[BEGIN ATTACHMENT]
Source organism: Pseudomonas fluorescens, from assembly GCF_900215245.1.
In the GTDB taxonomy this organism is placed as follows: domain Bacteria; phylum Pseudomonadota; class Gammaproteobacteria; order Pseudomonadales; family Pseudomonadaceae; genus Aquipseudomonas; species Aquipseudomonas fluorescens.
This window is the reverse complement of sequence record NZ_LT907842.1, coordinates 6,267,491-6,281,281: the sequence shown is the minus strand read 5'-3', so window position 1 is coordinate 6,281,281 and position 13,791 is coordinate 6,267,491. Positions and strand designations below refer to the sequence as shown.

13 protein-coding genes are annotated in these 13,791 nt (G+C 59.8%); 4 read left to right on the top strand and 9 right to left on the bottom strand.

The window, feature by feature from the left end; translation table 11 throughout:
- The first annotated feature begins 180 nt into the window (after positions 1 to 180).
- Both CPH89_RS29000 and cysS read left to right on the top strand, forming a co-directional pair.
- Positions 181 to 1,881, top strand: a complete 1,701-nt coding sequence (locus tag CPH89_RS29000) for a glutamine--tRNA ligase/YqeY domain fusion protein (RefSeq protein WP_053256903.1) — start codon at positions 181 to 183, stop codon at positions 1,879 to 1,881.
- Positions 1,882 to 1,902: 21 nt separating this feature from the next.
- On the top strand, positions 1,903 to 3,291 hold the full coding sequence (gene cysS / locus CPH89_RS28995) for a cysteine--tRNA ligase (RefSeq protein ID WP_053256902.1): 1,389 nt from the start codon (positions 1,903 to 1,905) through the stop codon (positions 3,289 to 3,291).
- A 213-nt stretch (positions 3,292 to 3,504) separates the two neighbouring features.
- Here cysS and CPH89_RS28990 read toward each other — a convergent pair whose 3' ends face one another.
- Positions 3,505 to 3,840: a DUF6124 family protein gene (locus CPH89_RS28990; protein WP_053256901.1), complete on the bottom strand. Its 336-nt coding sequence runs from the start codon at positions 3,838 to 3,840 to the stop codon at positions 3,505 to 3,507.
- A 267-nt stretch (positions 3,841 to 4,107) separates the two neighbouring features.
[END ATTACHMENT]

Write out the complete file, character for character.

Source organism: Pseudomonas fluorescens, from assembly GCF_900215245.1.
In the GTDB taxonomy this organism is placed as follows: domain Bacteria; phylum Pseudomonadota; class Gammaproteobacteria; order Pseudomonadales; family Pseudomonadaceae; genus Aquipseudomonas; species Aquipseudomonas fluorescens.
This window is the reverse complement of sequence record NZ_LT907842.1, coordinates 6,267,491-6,281,281: the sequence shown is the minus strand read 5'-3', so window position 1 is coordinate 6,281,281 and position 13,791 is coordinate 6,267,491. Positions and strand designations below refer to the sequence as shown.

13 protein-coding genes are annotated in these 13,791 nt (G+C 59.8%); 4 read left to right on the top strand and 9 right to left on the bottom strand.

The window, feature by feature from the left end; translation table 11 throughout:
- The first annotated feature begins 180 nt into the window (after positions 1 to 180).
- Both CPH89_RS29000 and cysS read left to right on the top strand, forming a co-directional pair.
- Positions 181 to 1,881, top strand: a complete 1,701-nt coding sequence (locus tag CPH89_RS29000) for a glutamine--tRNA ligase/YqeY domain fusion protein (RefSeq protein WP_053256903.1) — start codon at positions 181 to 183, stop codon at positions 1,879 to 1,881.
- Positions 1,882 to 1,902: 21 nt separating this feature from the next.
- On the top strand, positions 1,903 to 3,291 hold the full coding sequence (gene cysS / locus CPH89_RS28995) for a cysteine--tRNA ligase (RefSeq protein ID WP_053256902.1): 1,389 nt from the start codon (positions 1,903 to 1,905) through the stop codon (positions 3,289 to 3,291).
- A 213-nt stretch (positions 3,292 to 3,504) separates the two neighbouring features.
- Here cysS and CPH89_RS28990 read toward each other — a convergent pair whose 3' ends face one another.
- Positions 3,505 to 3,840: a DUF6124 family protein gene (locus CPH89_RS28990; protein WP_053256901.1), complete on the bottom strand. Its 336-nt coding sequence runs from the start codon at positions 3,838 to 3,840 to the stop codon at positions 3,505 to 3,507.
- A 267-nt stretch (positions 3,841 to 4,107) separates the two neighbouring features.